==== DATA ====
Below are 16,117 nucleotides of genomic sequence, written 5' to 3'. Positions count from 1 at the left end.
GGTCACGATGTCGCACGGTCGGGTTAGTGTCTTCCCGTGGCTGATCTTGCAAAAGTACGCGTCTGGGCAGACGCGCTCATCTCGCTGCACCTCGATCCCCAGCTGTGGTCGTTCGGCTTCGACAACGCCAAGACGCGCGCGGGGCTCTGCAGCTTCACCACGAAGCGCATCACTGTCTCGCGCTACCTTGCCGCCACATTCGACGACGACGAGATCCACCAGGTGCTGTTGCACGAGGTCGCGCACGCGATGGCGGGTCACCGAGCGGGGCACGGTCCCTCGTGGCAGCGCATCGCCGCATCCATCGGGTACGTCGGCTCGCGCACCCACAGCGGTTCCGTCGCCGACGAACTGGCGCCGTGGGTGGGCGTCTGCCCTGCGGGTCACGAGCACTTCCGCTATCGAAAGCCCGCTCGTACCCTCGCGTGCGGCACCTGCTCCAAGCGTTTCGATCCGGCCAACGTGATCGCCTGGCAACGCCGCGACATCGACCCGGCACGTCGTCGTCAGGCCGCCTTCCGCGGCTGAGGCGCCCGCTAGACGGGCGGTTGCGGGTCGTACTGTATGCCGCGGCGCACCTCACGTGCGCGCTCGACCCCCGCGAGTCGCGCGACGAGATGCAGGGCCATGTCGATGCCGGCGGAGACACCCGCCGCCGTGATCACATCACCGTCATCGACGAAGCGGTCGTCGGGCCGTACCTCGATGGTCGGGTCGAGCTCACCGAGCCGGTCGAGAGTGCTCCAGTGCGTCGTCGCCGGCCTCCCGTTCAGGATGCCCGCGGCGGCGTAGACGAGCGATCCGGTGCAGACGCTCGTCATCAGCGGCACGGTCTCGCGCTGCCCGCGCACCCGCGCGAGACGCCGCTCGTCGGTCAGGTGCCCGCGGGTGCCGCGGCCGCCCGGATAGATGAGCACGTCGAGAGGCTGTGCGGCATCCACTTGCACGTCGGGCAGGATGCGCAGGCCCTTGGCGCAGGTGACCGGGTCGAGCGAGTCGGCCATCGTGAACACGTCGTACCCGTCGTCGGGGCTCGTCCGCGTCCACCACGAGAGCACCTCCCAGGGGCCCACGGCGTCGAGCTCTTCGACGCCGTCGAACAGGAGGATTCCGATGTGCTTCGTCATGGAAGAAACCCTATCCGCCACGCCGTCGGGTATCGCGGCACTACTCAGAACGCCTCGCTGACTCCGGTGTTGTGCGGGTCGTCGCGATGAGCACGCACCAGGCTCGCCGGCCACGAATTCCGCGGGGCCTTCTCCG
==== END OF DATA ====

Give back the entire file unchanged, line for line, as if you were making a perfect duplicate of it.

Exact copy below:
Below are 16,117 nucleotides of genomic sequence, written 5' to 3'. Positions count from 1 at the left end.
GGTCACGATGTCGCACGGTCGGGTTAGTGTCTTCCCGTGGCTGATCTTGCAAAAGTACGCGTCTGGGCAGACGCGCTCATCTCGCTGCACCTCGATCCCCAGCTGTGGTCGTTCGGCTTCGACAACGCCAAGACGCGCGCGGGGCTCTGCAGCTTCACCACGAAGCGCATCACTGTCTCGCGCTACCTTGCCGCCACATTCGACGACGACGAGATCCACCAGGTGCTGTTGCACGAGGTCGCGCACGCGATGGCGGGTCACCGAGCGGGGCACGGTCCCTCGTGGCAGCGCATCGCCGCATCCATCGGGTACGTCGGCTCGCGCACCCACAGCGGTTCCGTCGCCGACGAACTGGCGCCGTGGGTGGGCGTCTGCCCTGCGGGTCACGAGCACTTCCGCTATCGAAAGCCCGCTCGTACCCTCGCGTGCGGCACCTGCTCCAAGCGTTTCGATCCGGCCAACGTGATCGCCTGGCAACGCCGCGACATCGACCCGGCACGTCGTCGTCAGGCCGCCTTCCGCGGCTGAGGCGCCCGCTAGACGGGCGGTTGCGGGTCGTACTGTATGCCGCGGCGCACCTCACGTGCGCGCTCGACCCCCGCGAGTCGCGCGACGAGATGCAGGGCCATGTCGATGCCGGCGGAGACACCCGCCGCCGTGATCACATCACCGTCATCGACGAAGCGGTCGTCGGGCCGTACCTCGATGGTCGGGTCGAGCTCACCGAGCCGGTCGAGAGTGCTCCAGTGCGTCGTCGCCGGCCTCCCGTTCAGGATGCCCGCGGCGGCGTAGACGAGCGATCCGGTGCAGACGCTCGTCATCAGCGGCACGGTCTCGCGCTGCCCGCGCACCCGCGCGAGACGCCGCTCGTCGGTCAGGTGCCCGCGGGTGCCGCGGCCGCCCGGATAGATGAGCACGTCGAGAGGCTGTGCGGCATCCACTTGCACGTCGGGCAGGATGCGCAGGCCCTTGGCGCAGGTGACCGGGTCGAGCGAGTCGGCCATCGTGAACACGTCGTACCCGTCGTCGGGGCTCGTCCGCGTCCACCACGAGAGCACCTCCCAGGGGCCCACGGCGTCGAGCTCTTCGACGCCGTCGAACAGGAGGATTCCGATGTGCTTCGTCATGGAAGAAACCCTATCCGCCACGCCGTCGGGTATCGCGGCACTACTCAGAACGCCTCGCTGACTCCGGTGTTGTGCGGGTCGTCGCGATGAGCACGCACCAGGCTCGCCGGCCACGAATTCCGCGGGGCCTTCTCCG